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John Winer talked to the Mercury News about our lawsuit against the Roman Catholic Diocese of Oakland

Our firm sued the Roman Catholic Diocese of Oakland on behalf of a young man sexually abused by a convicted, pedophile priest. WBT’s John Winer talked to the Mercury News about the lawsuit and why it’s important to shine a light on the Catholic Church’s ongoing failure to resolve the clergy abuse crisis.

 

Catholic priest sexual abuse survivor suing Oakland Diocese and East Bay churches

 

 

Sexual Harassment and Discrimination Rampant for LGBT Service Members

A newly released study found that sexual harassment, assault, and stalking remain a persistent problem in the U.S. military. Service members identifying as lesbian, gay, bisexual, or transgender (LGBT) may face enhanced risk compared to heterosexual service members. According to the CUNY Grad School of Public Health & Health Policy, despite the repeal of the ‘Don’t Ask, Don’t Tell’ policy, there are still concerns over the persistence of military sexual harassment and sexual orientation discrimination against LGBT service members.

The study published in the Journal of Traumatic Stress by Oregon State University and the University of Southern California revealed that LGBT service members face an elevated risk of sexual harassment, assault, and stalking while in the military than their non-LGBT counterparts. It also found that although women of all sexual orientations experienced sexual harassment to some degree, queer men faced more harassment than straight men. Participants reported stalking as an issue, reporting twice as many incidents compared to straight participants. Lead author Ashley Schuyler claimed that although the study indicated that more research is needed to understand the issue of stalking in the military, being confined in close quarters with others for months could increase the risk. “We’re trying to understand where stalking fits into that spectrum of experiences, so we can intervene to help people who we know experience harassment or stalking and prevent a potential assault in the future.”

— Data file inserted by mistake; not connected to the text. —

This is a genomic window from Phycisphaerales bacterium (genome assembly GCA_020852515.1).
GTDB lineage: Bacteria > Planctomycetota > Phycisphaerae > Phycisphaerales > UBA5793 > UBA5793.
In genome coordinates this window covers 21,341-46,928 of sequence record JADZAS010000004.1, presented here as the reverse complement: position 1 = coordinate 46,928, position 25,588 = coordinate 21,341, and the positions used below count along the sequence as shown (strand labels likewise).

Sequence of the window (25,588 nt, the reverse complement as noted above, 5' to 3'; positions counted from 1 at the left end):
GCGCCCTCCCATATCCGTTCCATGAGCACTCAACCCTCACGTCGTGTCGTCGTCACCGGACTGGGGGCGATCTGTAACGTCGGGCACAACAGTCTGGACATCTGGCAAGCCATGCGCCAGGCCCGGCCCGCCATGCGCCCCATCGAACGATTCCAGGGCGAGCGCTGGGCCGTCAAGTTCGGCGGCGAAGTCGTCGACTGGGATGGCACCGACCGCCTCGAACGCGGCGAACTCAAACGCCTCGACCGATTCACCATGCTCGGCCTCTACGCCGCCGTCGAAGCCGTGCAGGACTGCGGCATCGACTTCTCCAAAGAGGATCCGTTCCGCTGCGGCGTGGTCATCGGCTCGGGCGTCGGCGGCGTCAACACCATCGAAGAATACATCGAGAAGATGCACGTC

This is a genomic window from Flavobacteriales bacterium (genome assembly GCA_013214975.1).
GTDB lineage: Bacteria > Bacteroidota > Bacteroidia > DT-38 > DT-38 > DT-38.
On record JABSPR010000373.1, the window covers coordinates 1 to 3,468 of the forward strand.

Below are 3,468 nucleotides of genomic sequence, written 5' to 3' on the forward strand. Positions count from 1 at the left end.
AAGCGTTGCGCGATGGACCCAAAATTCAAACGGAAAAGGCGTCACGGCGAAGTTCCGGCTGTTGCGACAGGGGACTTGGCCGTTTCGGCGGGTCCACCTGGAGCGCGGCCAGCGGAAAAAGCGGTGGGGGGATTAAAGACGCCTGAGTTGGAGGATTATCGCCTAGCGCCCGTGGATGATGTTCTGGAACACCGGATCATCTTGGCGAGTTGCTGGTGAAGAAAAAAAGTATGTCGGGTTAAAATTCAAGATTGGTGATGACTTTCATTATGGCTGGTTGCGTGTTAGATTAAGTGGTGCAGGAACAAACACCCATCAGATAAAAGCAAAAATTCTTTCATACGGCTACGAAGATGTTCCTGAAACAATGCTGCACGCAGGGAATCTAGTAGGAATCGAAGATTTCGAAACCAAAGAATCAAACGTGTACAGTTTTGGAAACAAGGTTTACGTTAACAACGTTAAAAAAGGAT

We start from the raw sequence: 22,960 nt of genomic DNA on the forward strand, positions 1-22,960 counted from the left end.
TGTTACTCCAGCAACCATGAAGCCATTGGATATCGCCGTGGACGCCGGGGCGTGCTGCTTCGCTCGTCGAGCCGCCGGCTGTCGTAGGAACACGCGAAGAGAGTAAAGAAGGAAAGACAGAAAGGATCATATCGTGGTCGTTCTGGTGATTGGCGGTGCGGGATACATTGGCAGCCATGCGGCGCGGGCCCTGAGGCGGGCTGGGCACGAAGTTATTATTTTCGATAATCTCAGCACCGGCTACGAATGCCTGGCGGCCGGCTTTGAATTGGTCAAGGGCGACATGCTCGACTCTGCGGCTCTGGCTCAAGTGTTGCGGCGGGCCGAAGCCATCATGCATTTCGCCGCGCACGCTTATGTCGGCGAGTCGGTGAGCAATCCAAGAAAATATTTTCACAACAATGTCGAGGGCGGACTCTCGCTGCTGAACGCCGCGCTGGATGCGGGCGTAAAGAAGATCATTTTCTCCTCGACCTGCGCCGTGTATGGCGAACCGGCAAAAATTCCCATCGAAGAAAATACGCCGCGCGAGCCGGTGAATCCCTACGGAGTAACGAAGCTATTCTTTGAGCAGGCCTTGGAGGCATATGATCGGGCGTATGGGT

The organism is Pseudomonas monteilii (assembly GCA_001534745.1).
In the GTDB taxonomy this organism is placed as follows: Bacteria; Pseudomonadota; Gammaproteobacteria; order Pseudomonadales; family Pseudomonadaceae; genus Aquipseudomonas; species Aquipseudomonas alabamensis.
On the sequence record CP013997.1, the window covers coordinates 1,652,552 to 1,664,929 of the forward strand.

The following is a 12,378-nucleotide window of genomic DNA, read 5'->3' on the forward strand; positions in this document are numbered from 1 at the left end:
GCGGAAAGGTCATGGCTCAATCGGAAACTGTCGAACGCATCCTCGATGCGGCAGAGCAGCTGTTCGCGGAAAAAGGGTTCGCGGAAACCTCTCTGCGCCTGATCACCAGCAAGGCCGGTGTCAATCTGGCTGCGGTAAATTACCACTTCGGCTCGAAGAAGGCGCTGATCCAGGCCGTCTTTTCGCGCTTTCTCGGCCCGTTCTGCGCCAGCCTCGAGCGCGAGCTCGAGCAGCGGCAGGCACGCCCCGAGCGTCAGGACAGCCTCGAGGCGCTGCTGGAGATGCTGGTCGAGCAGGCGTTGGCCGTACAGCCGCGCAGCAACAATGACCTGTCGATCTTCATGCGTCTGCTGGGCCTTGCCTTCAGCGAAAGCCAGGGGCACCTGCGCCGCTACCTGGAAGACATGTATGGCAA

In 1993, President Bill Clinton announced that he intended to eliminate military discrimination based on sexual orientation by implementing the ‘Don’t Ask, Don’t Tell’ policy. Under its terms, military service members who identified as LGBT and wanted to join the armed forces would no longer be forced to lie about their sexual orientation. In 2010, the House and Senate voted in favor to repeal and over-turn the policy, and in 2011, the nation decided that LGBT military personnel should no longer fear discharge due to admitting to their sexual preference.

Unfortunately, three years after the Obama administration told transgender individuals they could serve openly and have access to personal medical care, the Trump administration reversed its course. According to an NBC news report, many service members say they’ve been forced to choose between continued service and their dignity and basic health care needs.

While the U.S. has made great efforts towards achieving equality in the military, there is still work to be done for the members of the LGBT community. The findings demonstrate the prevalence of sexual orientation discrimination among LGBT service members in the military and point to the need for strong accountability and oversight to protect service members while they are serving their country. A study conducted on LGBT military veterans who experienced sexual harassment or assault during military service found that they were linked with negative health outcomes such as Posttraumatic Stress Disorder (PTSD) and depressive symptoms, substance use, and suicidal behavior. It’s clear that the U.S. military still has work to do in providing effective support for openly gay service members by changing military culture and implementing prevention programs to teach against discrimination in order for LGBT service members to feel fully accepted.